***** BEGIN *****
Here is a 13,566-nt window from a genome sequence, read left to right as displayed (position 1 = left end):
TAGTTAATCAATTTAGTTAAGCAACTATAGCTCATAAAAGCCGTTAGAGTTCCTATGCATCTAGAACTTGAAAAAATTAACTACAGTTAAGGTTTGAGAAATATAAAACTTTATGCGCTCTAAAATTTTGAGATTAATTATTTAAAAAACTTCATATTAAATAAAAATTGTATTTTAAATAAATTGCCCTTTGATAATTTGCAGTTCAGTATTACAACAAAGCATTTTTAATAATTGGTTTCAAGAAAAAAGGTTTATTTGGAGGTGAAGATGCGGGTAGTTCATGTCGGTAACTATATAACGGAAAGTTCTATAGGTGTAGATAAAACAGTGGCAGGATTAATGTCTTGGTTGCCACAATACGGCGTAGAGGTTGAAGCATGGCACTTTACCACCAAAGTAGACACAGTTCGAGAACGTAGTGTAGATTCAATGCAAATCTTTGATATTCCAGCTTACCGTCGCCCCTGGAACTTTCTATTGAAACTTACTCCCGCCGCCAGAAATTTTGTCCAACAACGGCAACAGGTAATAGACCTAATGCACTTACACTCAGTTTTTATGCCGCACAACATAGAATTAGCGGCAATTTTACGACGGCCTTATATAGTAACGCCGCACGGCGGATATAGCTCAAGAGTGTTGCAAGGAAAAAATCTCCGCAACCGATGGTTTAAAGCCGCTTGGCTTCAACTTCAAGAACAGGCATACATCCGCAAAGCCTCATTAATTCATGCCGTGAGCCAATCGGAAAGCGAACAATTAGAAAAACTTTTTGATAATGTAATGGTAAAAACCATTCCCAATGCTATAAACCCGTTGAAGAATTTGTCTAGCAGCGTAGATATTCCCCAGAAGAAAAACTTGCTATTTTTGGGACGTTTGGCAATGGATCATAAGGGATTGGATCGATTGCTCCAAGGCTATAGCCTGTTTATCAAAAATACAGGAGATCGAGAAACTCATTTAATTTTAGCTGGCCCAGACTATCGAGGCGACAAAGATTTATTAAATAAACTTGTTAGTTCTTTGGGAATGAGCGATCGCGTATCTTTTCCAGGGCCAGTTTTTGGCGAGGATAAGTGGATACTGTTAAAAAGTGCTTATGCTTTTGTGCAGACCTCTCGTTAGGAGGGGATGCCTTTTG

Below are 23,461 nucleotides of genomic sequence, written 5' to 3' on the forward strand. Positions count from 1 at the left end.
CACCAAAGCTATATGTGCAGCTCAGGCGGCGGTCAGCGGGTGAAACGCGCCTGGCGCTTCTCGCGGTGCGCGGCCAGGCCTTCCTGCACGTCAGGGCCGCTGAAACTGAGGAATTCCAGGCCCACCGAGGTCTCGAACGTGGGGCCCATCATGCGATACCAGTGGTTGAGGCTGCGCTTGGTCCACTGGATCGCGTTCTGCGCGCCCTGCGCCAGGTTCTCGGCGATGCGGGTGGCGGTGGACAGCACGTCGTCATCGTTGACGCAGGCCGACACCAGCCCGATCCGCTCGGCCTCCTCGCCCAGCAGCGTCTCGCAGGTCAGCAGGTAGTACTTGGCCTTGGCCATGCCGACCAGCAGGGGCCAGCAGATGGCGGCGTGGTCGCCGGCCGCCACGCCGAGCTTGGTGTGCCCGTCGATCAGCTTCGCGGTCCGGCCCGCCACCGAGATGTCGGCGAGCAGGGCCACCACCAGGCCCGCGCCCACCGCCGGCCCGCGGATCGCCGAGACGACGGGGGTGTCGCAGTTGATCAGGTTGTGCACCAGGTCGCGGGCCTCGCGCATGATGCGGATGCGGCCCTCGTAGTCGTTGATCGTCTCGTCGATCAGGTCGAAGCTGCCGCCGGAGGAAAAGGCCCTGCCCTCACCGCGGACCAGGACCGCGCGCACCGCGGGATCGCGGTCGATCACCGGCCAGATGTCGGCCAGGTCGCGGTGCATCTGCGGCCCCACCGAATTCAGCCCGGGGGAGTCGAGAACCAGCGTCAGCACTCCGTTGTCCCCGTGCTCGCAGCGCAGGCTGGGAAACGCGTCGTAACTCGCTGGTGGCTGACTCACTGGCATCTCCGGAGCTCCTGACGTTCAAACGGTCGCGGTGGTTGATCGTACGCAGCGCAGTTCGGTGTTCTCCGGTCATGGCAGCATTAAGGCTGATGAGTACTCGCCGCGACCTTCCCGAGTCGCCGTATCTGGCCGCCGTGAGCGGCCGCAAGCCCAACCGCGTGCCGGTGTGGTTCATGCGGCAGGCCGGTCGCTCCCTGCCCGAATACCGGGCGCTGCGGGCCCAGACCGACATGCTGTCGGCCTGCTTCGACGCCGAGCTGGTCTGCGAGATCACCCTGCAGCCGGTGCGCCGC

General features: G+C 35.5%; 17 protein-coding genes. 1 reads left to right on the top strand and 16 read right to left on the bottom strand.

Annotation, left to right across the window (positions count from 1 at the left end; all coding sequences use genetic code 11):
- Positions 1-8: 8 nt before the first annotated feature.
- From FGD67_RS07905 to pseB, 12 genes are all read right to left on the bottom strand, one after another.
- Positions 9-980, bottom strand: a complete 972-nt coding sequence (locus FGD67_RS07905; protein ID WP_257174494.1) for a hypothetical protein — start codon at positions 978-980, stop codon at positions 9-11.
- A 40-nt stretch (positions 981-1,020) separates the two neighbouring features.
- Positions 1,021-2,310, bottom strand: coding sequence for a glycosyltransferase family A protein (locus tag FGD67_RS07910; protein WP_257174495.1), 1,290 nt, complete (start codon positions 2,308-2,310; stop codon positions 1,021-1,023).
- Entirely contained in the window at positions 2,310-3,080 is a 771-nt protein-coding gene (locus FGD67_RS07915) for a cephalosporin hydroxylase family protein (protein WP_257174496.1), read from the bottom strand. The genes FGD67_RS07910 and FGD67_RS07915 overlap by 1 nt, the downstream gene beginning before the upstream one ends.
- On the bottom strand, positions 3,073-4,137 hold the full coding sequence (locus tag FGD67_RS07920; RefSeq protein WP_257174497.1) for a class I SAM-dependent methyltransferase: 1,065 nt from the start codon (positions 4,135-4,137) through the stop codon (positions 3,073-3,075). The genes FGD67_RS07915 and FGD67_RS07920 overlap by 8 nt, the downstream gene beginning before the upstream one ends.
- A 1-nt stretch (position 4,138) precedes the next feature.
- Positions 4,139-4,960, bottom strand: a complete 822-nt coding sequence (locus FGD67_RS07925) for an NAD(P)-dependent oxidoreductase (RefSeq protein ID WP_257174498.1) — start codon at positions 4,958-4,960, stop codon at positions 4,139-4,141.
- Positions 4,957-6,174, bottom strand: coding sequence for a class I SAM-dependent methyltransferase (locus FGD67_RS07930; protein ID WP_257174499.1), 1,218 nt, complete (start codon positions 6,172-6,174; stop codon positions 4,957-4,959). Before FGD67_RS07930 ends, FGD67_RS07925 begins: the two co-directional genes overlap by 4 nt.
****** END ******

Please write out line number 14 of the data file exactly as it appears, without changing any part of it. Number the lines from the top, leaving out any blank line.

- A 1-nt stretch (position 4,138) precedes the next feature.